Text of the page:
10 SYNTH TRASH- This “That's That” outtake was a good, raucous (albeit somewhat tedious) live song, though it probably should've been shorter, and I'm not sure we ever truly found the monolithic guitar sound we were after. It's one of a few “That's That” songs that Aaron contributed to (another was “Please Don't”, where he did some background vocals), even though he wasn't a full member yet (in this case, he added some typically noisy guitar work years later, if I remember correctly.)

11 HEADPHONES- The first of our contributions to our friend David Greenberger's “Lyrics by Ernest Noyes Brookings” series of compilation CDs, released on Shimmy Disc in 1989. For some reason, whenever either Aaron or I wrote music for Ernie's lyrics, we turned into a low rent version of the Who; hey, lots worse things a band could (and did) turn into!.

12 DOIN' TIME- Steve Shook in trouble with his girlfriend again, aided and abetted years after the fact by Malcolm Granger on keys, added for the Japanese re-issue of “That's That” on Target Earth / Carawy (thanks Yutaka! Thanks, Naotaka!) in 2005; at least he got a good song out of the deal!

13 I GOT TO MOVE (DUB VERSION)- I've always loved this dub version, also from “That's That”, mostly cooked up by Rikki; can't believe it has taken us this long (35 years!) to get it out, sounds fabulous!

14 TOAST- Recorded by Rikki, mostly (with me meddling relentlessly as always), in my tiny office/guest room at Kelp Manor, and previously released in 1991 only on the “Place of General Happiness (Lyrics by Ernest Noyes Brookings Volume 2)” CD on East Side Digital (ESD.) This might be the first recording of the band with young Aaron Spade as a fulltime member, though it actually wasn't released until Aaron's first full album with the band, “Your Sounds”.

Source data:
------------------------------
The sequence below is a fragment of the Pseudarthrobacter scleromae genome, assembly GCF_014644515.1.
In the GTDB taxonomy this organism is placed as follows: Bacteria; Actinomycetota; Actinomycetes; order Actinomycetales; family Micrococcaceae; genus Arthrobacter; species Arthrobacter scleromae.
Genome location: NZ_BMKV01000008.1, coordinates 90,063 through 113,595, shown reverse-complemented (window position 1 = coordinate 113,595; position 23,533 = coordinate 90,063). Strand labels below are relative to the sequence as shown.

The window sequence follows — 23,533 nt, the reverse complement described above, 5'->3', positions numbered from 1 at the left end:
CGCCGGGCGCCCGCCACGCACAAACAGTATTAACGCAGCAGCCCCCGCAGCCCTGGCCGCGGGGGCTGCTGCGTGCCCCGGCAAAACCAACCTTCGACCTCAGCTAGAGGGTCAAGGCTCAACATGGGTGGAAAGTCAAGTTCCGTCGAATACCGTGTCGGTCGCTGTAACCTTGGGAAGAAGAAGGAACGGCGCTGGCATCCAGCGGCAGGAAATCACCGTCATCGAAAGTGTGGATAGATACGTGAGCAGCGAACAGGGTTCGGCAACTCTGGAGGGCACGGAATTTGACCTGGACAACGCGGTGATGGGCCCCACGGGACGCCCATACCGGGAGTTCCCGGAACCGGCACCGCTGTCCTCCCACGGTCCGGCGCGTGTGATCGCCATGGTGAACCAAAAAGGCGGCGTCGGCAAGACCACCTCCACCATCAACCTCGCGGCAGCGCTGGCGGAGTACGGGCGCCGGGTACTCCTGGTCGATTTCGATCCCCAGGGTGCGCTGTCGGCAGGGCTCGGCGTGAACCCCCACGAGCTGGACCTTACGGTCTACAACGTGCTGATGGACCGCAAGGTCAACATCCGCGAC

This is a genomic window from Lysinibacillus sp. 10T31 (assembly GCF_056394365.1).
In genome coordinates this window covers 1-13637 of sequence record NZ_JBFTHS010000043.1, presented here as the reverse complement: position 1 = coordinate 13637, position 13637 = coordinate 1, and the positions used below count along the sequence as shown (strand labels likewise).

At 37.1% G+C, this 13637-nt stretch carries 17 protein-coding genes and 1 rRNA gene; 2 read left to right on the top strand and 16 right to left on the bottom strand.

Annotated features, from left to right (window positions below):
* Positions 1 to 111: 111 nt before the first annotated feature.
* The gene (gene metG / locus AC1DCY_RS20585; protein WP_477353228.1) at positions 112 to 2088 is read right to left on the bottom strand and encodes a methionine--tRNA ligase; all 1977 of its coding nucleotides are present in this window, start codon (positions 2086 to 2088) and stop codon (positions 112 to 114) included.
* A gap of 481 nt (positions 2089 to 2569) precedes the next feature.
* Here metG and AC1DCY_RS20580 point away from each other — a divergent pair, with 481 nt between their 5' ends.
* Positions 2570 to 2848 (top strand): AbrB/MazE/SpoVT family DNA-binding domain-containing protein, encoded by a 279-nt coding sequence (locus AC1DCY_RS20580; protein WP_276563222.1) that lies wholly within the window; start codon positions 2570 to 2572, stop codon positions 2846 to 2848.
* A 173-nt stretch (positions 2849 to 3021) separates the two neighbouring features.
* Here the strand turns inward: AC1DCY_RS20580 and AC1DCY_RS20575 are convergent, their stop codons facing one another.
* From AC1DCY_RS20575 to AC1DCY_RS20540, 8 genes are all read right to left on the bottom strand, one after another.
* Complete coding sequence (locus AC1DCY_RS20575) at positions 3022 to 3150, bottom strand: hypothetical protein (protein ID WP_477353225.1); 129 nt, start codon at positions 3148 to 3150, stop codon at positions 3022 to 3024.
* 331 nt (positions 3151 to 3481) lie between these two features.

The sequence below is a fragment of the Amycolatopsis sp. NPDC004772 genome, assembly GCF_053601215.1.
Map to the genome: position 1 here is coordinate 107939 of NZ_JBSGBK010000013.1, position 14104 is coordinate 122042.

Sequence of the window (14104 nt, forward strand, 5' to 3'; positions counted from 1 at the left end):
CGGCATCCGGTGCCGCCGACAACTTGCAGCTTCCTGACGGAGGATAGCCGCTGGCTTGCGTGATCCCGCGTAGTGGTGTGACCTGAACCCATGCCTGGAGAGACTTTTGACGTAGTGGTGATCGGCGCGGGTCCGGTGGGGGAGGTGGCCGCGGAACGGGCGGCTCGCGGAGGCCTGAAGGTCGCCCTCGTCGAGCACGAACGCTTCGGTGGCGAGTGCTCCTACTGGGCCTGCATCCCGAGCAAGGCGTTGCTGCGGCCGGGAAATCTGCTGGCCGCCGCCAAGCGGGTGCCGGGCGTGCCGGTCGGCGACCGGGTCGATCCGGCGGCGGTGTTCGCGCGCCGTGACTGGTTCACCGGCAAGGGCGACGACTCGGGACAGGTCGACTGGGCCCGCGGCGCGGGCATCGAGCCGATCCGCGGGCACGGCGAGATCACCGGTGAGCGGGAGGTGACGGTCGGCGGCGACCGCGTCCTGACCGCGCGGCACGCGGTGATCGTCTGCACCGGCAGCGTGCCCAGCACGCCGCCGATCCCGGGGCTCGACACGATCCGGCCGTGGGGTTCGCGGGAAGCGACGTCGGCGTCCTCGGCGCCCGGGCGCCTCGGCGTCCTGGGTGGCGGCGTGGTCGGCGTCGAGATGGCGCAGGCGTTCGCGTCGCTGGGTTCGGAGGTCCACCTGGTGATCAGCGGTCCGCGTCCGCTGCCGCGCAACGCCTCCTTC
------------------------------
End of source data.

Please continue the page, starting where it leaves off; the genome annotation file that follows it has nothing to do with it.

15 BAND FIGHT- An outtake from “Your Sounds” (restored years later on its Japanese release), and one of my many collaborations with David Greenberger, and one of my favorite of his lyrics (no one can really know the pain of the band meeting until one has been to a Casuals band meeting! I think that's eventually what did us in, and that we eventually wisely opted to break up rather than chance ever having another band meeting.)
The band track for this was recorded with our longtime pal Bill Scheniman at the Warehouse in Philadelphia (thanks, Lance!), along with much of the “Your Sounds” versions of “I Wanna Play Loud” and “Records Go Round”, as well as the still unfinished “Winter's Over.” Like a lot of my songs, you have to wait to get to the good part, which for me is car crash / instrumental break, which I still think sounds amazing.
This was also may have been the location of Aaron throwing his guitar across the room for the final last crash of “I Wanna Play Loud” (though it could also have been Bay Farm or even Mission Control, I suppose); but it was definitely the location of the first siting of the Space Cow, which people are still trying hard to get over.

16 COLLEGE GIRLS- We also have Bill Scheniman (aka Bear) to thank for getting us into Long View Farm in North Brookfield, possibly the cushiest, most delightful recording studio I've ever experienced (they had lodging and pool tables and horses and home cooked peas with mint in them; we also got to record some of my album “Ivan in Paris” there.) We just did the one track, but it's a doozy, a fabulous Terry Anderson (of the Woods; also wrote “Battleship Chains” for the Georgia Satellites and more great stuff for Dan Baird and more) song; and this is also one of the rare recordings of us with David Birmingham on drums, who help that position for five years or so in the nineties and lived to tell the tale!